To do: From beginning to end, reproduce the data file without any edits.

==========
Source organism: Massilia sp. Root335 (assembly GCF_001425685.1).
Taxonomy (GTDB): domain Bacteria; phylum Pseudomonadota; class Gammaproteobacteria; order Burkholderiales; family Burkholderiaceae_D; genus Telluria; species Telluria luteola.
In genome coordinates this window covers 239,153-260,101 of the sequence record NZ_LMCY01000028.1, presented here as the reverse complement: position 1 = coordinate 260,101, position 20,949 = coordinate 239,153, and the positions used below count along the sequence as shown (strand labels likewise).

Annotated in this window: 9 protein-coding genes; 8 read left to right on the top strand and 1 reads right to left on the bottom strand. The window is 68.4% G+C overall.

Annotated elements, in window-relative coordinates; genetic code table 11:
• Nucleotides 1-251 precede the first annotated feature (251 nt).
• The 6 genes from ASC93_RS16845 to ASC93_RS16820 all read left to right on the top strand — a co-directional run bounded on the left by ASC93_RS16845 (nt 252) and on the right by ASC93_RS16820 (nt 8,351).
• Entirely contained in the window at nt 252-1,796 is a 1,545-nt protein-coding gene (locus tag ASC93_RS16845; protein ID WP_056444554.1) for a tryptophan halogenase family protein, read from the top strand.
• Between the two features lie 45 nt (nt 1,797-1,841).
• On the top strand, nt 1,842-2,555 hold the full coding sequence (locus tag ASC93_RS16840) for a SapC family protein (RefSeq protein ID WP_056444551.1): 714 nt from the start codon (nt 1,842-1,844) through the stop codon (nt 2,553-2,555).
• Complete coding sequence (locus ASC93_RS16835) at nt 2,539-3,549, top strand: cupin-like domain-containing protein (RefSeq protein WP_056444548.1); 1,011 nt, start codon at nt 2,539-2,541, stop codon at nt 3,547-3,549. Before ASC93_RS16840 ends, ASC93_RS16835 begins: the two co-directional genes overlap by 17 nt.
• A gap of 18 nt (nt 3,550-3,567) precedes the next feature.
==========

Source organism: Massilia sp. Root335 (assembly GCF_001425685.1).
Taxonomy (GTDB): domain Bacteria; phylum Pseudomonadota; class Gammaproteobacteria; order Burkholderiales; family Burkholderiaceae_D; genus Telluria; species Telluria luteola.
In genome coordinates this window covers 239,153-260,101 of the sequence record NZ_LMCY01000028.1, presented here as the reverse complement: position 1 = coordinate 260,101, position 20,949 = coordinate 239,153, and the positions used below count along the sequence as shown (strand labels likewise).

Annotated in this window: 9 protein-coding genes; 8 read left to right on the top strand and 1 reads right to left on the bottom strand. The window is 68.4% G+C overall.

Annotated elements, in window-relative coordinates; genetic code table 11:
• Nucleotides 1-251 precede the first annotated feature (251 nt).
• The 6 genes from ASC93_RS16845 to ASC93_RS16820 all read left to right on the top strand — a co-directional run bounded on the left by ASC93_RS16845 (nt 252) and on the right by ASC93_RS16820 (nt 8,351).
• Entirely contained in the window at nt 252-1,796 is a 1,545-nt protein-coding gene (locus tag ASC93_RS16845; protein ID WP_056444554.1) for a tryptophan halogenase family protein, read from the top strand.
• Between the two features lie 45 nt (nt 1,797-1,841).
• On the top strand, nt 1,842-2,555 hold the full coding sequence (locus tag ASC93_RS16840) for a SapC family protein (RefSeq protein ID WP_056444551.1): 714 nt from the start codon (nt 1,842-1,844) through the stop codon (nt 2,553-2,555).
• Complete coding sequence (locus ASC93_RS16835) at nt 2,539-3,549, top strand: cupin-like domain-containing protein (RefSeq protein WP_056444548.1); 1,011 nt, start codon at nt 2,539-2,541, stop codon at nt 3,547-3,549. Before ASC93_RS16840 ends, ASC93_RS16835 begins: the two co-directional genes overlap by 17 nt.
• A gap of 18 nt (nt 3,550-3,567) precedes the next feature.